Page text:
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Being a carer: support over the Christmas period

Written by: Daniella Marley, VP Wellbeing And Diversity

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Many people enjoy putting their feet up and relaxing over Christmas. But for carers the challenges of looking after someone combined with the extra pressures of Christmas can mean they don't get the chance to have a break. Christmas is a time for family, festivities and fun, but when you’re a carer it can be a difficult time for many reasons.



Tips for dealing with Christmas as a Carer:

  1. Try and plan as much as you can in advance, particularly if the person you look after likes or needs routine.
  2. Agree an approach – talk with your family and friends about how you’re going to approach Christmas as well as discussing any worries or concerns you have. Everyone being on the same page (or as a close as you can) can help alleviate stress, reduce conflict and make the festive period run smoother.
  3. Don’t be afraid to ask for help. As a carer it’s important you try and get a rest over Christmas too. If you’ve got friends and family who could help, even for a couple of hours, don’t be afraid to ask them.  Many people don’t realise the impact caring can have but may be able to offer support if you explain.
  4. Get a break, if you can. If you haven’t got anyone who could help, or the person you look after needs more intensive care, consider using a replacement care service so you can get a break. If you haven't already had one in the last 12 months, you could request a Carers Assessment which may lead to you being awarded a carer personal budget to help pay for a break. Or you could buy a service privately. The taking a break page has information on how to find local services.  
  5. Talk to other carers - If it’s not possible for you to get a break, you may be able to get comfort and support by talking to other carers in the same situation. One way to do this over Christmas is online groups and forums. You can also use telephone helplines, but check their Christmas opening times.
  6. Plan a Dementia Friendly Christmas - if the person you look after has dementia the festive period can cause them extra confusion and stress. The Alzheimer's Society have produced a short video and top tips on how small changes can make Christmas as dementia friendly as possible.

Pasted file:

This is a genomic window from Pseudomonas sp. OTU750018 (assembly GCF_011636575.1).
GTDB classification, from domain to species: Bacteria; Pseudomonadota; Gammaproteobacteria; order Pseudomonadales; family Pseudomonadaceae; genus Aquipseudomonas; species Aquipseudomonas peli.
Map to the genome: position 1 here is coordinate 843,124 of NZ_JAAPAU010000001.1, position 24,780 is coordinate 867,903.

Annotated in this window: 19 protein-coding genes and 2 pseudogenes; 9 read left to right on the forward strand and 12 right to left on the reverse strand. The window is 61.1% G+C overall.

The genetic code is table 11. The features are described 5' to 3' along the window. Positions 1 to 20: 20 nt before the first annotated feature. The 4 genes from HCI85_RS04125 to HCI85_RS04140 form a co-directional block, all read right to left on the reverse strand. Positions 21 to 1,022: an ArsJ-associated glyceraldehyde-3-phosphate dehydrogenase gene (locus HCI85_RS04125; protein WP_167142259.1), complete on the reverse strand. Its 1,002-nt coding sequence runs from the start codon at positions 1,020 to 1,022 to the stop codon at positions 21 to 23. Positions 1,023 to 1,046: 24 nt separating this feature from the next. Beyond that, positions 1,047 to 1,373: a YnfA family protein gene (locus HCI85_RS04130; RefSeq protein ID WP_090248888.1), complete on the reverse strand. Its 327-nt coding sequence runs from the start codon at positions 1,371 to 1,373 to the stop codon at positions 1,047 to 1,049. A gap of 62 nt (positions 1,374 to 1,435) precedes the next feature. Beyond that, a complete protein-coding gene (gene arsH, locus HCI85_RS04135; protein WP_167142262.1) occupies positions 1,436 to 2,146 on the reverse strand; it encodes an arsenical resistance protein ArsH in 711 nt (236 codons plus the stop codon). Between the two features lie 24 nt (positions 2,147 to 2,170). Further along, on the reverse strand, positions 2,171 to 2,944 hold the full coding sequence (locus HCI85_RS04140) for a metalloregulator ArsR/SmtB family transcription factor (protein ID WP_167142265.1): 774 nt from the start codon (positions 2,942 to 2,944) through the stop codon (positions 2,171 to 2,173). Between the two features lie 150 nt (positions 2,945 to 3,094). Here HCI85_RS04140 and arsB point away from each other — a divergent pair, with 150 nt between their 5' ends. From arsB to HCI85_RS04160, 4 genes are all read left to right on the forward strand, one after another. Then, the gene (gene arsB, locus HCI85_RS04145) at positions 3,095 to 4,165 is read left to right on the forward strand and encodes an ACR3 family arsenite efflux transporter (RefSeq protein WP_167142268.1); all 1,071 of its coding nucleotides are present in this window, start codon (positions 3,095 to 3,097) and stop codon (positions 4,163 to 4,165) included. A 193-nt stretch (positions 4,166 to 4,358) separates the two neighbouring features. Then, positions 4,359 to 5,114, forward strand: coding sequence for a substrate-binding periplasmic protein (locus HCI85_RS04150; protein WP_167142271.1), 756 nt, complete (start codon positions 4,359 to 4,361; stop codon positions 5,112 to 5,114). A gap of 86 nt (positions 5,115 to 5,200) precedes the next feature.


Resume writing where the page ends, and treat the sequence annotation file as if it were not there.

7. Check Christmas opening times - some local and national services are limited over Christmas so you and the person you look after may find it harder to access support if you need it. Try and find out in advance which local services will be available. If you think you may possibly need to emergency/ crisis services, contact them or look on their website to find out their Christmas opening hours. Think too about pharmacies and GPs surgery opening times to make sure you’ve got all the medication you need to see you through to the New Year.
  8. Stay warm and well - it's important for you both to stay healthy and warm all through the winter but at Christmas when services are not always available, it's worth taking extra care and being prepared. Local NHS services have put together a fun animated video about staying well for the 12 days of Christmas.



Caring for Carers at Improving Lives Plymouth:


Caring for Carers understand how difficult looking after someone can be and they’re here to help. If you’re over 18 and look after a partner, family member, or friend with an illness or disability, you can ask for a carer’s assessment to look at how caring affects you and the sort of help you need.

Caring for Carers support carers through the provision of:

  • Information and Advice  
  • Drop-in/Support Groups
  • Leisure and Social Activities  
  • Workshops/Training
  • Carers Card Discounts
  • Regular Newsletters

They are open Monday-Friday 9.00-17:00 but are closed on all Bank Holidays and the week between Christmas and New Year. Please find their contact details below:


Phone: 01752 201890